Why is Sen. Mitchell giving up power? The question is, why not?

March 09, 1994|By ALICE STEINBACH

By now, we should be used to it: the example of the politician who does something so unexpected that it shocks even the most politically jaded news watchers.

And, in a way, we are used to it. We know it's just a matter of time before another Richard Nixon or Wilbur Mills or Gary Hart shows up on Washington's Richter scale of political shocks.

In fact, it happened last week.

But this time there was a new twist to the old scenario.

This time, Washington insiders weren't confronted with the familiar shock of a politician lying, cheating or taking bribes. This time, the shocking story unfolding in the nation's capital was a totally unfamiliar one.

If you had to give it a title, you'd call it: The Senator at the Peak of His Powers Who Wouldn't Seek Re-election.

The senator, of course, is Senate Majority Leader George J. Mitchell, who announced last week he would not seek re-election this fall. He gave no specific reason for his decision, saying only, "I'm in good health and good spirits . . . and it's the right time to consider other challenges."

A respected and successful leader, Senator Mitchell was regarded as a sure bet to be re-elected, and his decision not to run left Washington observers "thunderstruck," "shocked" and "stunned."

What in the world could be wrong with him? the pundits wondered aloud and in print.

What did he want? Was he leaving for something better? Baseball commissioner, perhaps? An appointment to the Supreme Court?

Or to put it the way a perplexed Sam Donaldson did on "This Week with David Brinkley": "What has caused him in sort of the prime of his life -- I mean, he's not ill, we don't believe; he's done a great job . . . why is he suddenly saying, I'm out of here?"

After all, wasn't George Mitchell living, as ABC White House correspondent Brit Hume described it, the "ultimate life . . . to be that high in the government"?

Apparently, most Washington insiders -- that small group who number their days not by the rising and setting of the sun but by the rise and fall of political power -- just don't get it.

Apparently, the likes of Brit and Sam just don't get the idea that there is more to the "ultimate life" than power and ambition.

Which, as we all know, generally leads to the desire for more power and more ambition.

Of course, to be perfectly fair about it, a lot of the rest of us don't get it either.

Asked to define the "ultimate life," most of us would turn to the model of a life built on power and money and material success.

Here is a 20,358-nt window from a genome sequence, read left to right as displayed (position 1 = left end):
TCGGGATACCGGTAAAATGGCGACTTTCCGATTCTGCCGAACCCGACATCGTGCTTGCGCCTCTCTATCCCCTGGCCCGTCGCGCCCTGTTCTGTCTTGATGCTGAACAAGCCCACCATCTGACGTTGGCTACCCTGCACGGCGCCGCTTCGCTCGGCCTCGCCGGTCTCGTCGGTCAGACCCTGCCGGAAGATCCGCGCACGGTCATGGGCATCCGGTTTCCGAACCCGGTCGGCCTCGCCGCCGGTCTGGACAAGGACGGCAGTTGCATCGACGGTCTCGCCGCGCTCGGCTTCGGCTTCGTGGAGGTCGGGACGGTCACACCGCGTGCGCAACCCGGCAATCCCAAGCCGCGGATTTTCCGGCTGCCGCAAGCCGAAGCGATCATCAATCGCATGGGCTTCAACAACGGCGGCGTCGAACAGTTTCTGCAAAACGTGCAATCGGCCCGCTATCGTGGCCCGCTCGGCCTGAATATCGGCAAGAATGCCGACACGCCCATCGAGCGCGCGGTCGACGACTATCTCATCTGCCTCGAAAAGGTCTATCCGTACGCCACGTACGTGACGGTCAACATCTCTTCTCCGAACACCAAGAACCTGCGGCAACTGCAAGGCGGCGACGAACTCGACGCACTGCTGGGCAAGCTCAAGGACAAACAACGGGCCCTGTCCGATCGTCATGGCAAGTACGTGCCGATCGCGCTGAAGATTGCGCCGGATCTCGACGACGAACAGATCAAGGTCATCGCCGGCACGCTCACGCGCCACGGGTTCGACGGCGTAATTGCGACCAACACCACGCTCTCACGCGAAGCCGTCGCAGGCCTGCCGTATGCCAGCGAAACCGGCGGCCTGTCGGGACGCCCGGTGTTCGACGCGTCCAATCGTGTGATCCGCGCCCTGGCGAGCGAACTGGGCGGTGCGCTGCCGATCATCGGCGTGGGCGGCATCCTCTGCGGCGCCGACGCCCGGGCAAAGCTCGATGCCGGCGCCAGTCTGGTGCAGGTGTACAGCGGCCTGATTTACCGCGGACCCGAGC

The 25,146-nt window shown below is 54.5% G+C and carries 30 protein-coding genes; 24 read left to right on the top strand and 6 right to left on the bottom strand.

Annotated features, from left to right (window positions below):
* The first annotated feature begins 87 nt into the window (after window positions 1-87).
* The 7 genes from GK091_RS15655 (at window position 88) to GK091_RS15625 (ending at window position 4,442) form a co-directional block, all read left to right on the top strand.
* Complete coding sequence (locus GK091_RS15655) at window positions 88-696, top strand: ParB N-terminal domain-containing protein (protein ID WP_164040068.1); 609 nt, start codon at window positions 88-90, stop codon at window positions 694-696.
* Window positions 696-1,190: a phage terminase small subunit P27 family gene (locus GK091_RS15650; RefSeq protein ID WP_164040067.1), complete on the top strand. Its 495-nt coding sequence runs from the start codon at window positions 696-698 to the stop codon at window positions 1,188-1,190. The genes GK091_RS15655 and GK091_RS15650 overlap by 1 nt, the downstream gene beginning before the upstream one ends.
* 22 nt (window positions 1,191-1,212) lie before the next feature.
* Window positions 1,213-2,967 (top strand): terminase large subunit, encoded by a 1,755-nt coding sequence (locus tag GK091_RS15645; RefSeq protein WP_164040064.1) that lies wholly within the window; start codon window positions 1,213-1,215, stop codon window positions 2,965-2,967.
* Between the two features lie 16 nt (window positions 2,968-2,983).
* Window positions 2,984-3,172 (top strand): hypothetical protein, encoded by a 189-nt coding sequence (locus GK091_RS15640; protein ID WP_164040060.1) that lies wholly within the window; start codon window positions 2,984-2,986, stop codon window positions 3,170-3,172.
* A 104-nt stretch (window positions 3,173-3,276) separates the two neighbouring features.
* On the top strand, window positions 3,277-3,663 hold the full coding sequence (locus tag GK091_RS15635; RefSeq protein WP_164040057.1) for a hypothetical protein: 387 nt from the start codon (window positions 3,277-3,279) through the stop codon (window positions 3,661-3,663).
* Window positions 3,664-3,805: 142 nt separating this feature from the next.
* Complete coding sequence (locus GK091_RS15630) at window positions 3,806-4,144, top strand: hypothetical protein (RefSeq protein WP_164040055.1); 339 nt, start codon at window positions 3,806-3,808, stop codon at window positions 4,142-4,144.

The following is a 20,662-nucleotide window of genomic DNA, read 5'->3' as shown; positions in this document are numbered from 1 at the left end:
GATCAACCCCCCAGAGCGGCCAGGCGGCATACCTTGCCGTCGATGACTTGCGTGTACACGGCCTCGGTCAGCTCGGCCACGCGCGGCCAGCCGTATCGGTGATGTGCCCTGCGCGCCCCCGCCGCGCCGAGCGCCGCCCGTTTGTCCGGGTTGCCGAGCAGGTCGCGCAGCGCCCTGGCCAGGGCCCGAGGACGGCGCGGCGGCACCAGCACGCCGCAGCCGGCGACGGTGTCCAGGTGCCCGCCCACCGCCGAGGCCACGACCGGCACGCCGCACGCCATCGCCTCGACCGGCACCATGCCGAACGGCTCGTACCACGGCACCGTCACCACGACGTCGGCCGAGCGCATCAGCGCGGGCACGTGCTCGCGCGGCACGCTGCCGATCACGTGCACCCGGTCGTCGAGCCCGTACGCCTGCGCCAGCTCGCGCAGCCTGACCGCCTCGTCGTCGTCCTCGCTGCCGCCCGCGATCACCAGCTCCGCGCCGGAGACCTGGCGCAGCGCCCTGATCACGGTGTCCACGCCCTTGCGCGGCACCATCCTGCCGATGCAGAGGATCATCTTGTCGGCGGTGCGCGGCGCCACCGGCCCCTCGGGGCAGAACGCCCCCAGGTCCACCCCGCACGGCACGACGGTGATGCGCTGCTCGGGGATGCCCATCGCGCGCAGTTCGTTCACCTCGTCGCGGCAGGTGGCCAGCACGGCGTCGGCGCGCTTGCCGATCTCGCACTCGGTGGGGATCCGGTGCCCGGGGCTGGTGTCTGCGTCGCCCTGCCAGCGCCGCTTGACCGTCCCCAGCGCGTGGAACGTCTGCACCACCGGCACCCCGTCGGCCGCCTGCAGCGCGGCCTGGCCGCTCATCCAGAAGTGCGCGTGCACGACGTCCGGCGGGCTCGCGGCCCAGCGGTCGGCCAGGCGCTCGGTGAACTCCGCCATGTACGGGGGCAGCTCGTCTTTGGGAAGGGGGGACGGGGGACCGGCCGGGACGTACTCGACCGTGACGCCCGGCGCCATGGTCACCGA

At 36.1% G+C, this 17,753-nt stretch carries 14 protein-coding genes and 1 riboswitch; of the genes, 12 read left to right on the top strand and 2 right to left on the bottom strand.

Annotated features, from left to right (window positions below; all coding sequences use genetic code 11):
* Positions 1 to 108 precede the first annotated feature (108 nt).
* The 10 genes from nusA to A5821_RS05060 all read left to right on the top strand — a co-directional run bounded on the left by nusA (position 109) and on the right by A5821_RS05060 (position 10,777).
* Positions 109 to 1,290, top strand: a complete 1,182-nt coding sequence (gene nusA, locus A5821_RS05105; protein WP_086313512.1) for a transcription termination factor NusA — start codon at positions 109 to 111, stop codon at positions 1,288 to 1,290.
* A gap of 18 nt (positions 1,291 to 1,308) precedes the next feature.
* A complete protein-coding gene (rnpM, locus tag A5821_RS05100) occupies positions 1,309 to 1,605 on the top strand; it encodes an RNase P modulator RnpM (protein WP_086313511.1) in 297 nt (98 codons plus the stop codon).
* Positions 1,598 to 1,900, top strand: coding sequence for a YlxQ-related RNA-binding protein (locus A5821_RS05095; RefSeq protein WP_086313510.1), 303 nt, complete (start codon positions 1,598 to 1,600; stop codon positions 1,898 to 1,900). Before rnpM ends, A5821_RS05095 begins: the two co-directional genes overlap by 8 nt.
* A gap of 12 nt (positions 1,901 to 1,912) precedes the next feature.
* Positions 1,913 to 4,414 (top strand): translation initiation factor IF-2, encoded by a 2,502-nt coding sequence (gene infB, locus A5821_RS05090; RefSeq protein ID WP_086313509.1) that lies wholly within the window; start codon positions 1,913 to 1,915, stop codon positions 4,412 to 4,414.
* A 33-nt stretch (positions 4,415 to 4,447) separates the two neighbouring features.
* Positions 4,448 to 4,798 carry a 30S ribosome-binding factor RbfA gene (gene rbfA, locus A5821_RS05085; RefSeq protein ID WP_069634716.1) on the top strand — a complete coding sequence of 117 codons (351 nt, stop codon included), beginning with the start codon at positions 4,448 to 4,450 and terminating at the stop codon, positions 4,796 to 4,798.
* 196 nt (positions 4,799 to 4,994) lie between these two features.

How quickly we forget the lesson learned by one politician who, just as he reached the pinnacle of his "ultimate life," confronted the narrowness of his vision. Facing an illness which eventually took his life, the late Republican party chairman Lee Atwater -- known for his down-and-dirty political tactics -- experienced a total change of perspective.

"Forget money and power," Atwater told a reporter just before he died in 1991 at the age of 40. "I had no idea how wonderful people are. I wish I had known this before. What a way to have to find out. . . . Seventy percent of the things I was frantically pursuing didn't matter anyhow."

For a time, Atwater's experience seemed to inspire many in Washington and elsewhere to re-examine their lives. At least briefly.

Facing down death, it seems, rouses most of us to a better appreciation of what needs to be changed about our lives.

Odd, isn't it, that we find it more difficult to accept the wider perspective of someone like George Mitchell: a man who seems to understand -- without benefit of standing in the shadow of death -- that it's important to pursue things that matter.

Sometimes this means moving on, even when things look pretty good -- as they surely did for Senate Leader Mitchell. "The position should not be regarded as permanent to the person," he told reporters last week.

Nor, one is tempted to add, should the person be regarded as permanent to the position.

But both attitudes require someone confident enough to move ahead into what is ultimately an unknowable future. In other words: a free person.

I leave it to others to describe George Mitchell as a lame duck senator. What we have here, it seems to me, is something else: a very, very free duck.

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